the Code & Nobility

One of my players proposed to me an interesting catch-22 scenario that I didn't really have a good answer to. At heart, the question is, are gifted ever born amongst nobility? Since 1 in 10,000 has the gift, at least some are likely to be nobles. Do these gifted nobles ever join the order of hermes? Again my answer was, it seems likely. Ok then, the player said, what happens if the gifted nobleman violates the code? Wouldn't a wizard's march against him be interference in the affairs of mundanes?

Considering further, I responded that since the order prohibits magi from swearing mundane oaths of fealty and from ruling distant lands (beyond 20 miles) it would probably be standard practice for nobles to renounce their titles before joining the order.

Ok, he replied, but what about an heir? Example: a child with descent from the byzantine imperial family is fostered at a covenant and discovered to have the gentle gift. He claims to have no interest in his position in the line of sucession and is apprenticed. Some time after passing his gauntlet, he sucessfully locates and posesses the battle standard and the Hagka. He defeats the Latin Emperor in battle, has other potential rivals' eyes blinded, accepts the purple, and has a new crown personally made for himself by the imperial goldsmiths.

He is now the Byzantine Emperor. Heck, even if he doesn't have noble blood, he could now be Emperor (see the Sundered Eagle p135), with all the powers of a Christian ruler (as per RoP:tD p42-43).

Sure, there was a lot of mundane interference along the way, but if he survived to this point, who is going to try to march him now? And how would they kill him without themselves interfering in the affairs of mundanes? I imagine assasinating the Emperor would be likely to "bring ruin upon sodales."

What if he didn't even seek the title, but circumstances cause him to succeed to the position anyway? Wouldn't refusing to take the throne be likely to cause some problems with mundanes as well?

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The Jerbiton section of Houses of Hermes:Societas talks about this to some extent. It doesn't go quite as far as you do, leaves it a bit vague. This of course is the beauty of troupe play. How does everyone want it to play out generally? Then you hang stories off that, which progresses the saga from the beginning to the end.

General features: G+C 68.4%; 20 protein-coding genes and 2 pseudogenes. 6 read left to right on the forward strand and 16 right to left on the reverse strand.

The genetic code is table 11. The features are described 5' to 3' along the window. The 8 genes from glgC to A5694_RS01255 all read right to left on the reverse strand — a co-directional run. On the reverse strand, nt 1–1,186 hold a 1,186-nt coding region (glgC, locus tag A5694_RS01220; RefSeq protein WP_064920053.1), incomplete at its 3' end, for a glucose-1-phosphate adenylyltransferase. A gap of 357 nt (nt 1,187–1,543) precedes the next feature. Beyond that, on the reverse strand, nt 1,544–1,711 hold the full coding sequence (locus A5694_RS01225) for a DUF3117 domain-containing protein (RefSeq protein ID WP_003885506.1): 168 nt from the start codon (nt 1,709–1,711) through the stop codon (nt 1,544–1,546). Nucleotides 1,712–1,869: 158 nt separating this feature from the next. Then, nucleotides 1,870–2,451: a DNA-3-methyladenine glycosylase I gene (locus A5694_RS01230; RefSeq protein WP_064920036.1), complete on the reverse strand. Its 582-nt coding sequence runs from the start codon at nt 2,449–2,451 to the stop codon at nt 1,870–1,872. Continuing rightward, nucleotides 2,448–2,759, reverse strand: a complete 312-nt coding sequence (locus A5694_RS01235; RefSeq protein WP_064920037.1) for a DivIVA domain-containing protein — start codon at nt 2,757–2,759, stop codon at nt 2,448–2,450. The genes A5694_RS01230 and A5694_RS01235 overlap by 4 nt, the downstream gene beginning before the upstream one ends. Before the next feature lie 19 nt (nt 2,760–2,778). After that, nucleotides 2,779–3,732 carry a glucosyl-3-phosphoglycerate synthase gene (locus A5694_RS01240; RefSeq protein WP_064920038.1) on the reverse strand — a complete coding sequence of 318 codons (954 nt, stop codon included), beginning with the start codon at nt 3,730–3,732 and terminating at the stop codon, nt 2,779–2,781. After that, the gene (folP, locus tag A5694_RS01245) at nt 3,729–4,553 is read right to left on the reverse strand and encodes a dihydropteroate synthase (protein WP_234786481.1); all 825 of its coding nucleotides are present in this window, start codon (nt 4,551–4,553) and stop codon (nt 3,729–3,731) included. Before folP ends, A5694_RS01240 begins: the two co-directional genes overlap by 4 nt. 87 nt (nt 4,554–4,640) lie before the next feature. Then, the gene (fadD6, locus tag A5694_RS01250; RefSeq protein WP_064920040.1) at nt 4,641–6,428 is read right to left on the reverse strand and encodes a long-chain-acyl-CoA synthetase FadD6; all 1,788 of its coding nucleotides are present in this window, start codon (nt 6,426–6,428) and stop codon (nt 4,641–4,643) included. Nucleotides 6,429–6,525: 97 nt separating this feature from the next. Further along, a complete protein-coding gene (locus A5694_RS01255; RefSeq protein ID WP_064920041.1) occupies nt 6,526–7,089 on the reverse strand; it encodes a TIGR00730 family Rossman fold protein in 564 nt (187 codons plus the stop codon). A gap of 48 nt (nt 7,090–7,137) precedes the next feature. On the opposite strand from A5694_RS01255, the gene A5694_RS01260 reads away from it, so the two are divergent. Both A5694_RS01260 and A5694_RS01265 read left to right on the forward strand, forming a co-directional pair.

If you want hard and fast answers, you're unlikely to find them, there aren't any.

Oh, and Vrylakos has a saga going through some of the questions you've brought up...
He's posted about it a couple of times.

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I don't yet have the HoH books, but I'll look at that source when I do get them. I would have expected that the quasitors section of Gurnecius would have something to say about that, but they are so dang coy about the code!

Sigh. I knew someone would say YSMV. I get that. I've got plenty of gaming experience. If I read something in a book and don't like it, I have no problem changing it. I find it frustrating, almost a copout, when writers rely on "its your saga, you decide!" That could be said about any bit of fluff or RAW in any gaming book. Something like the basics of the hermetic code seems pretty central to the game, it continually surprises me how little source material exists on it.

I've somewhat frightened my players with tales of being marched if they go too far, and now they quite reasonably are asking for some details. Sure I could just make it up myself. I could also invent a setting and a set of rules. Given that my players are cunning rules lawyers, it usually works better for me to start with published materials, and if I find any weaknesses or stuff I don't like, I change or toss it. Starting from whole cloth myself suffers from a lack of playtesting, amongst other faults.

In this case, it has to do with a single player's concept and goal. Not something I necessarily want to leave up to the entire troupe.

Well, I can share some of the frustration of YSMV, but what you are asking is a story issue. If you're not interested in those stories, you need to find some compromise with the player. If everyone else wants those stories, you need to consider the consensus of the troupe and how you can integrate it into the saga.

The Order is a human institution to manage magi. Nobility is a human construct for managing (mundane) peoples. Where they intersect is where all the interesting stories lie. Each of the tribunals, as written, seems to have differing customs with what is interfering. From what you've written previously, if I recall correctly, your saga is in Provencal or Iberian areas, Iberia has a book from PDF, it's from White Wolf originally, and is really heavy on diabolism.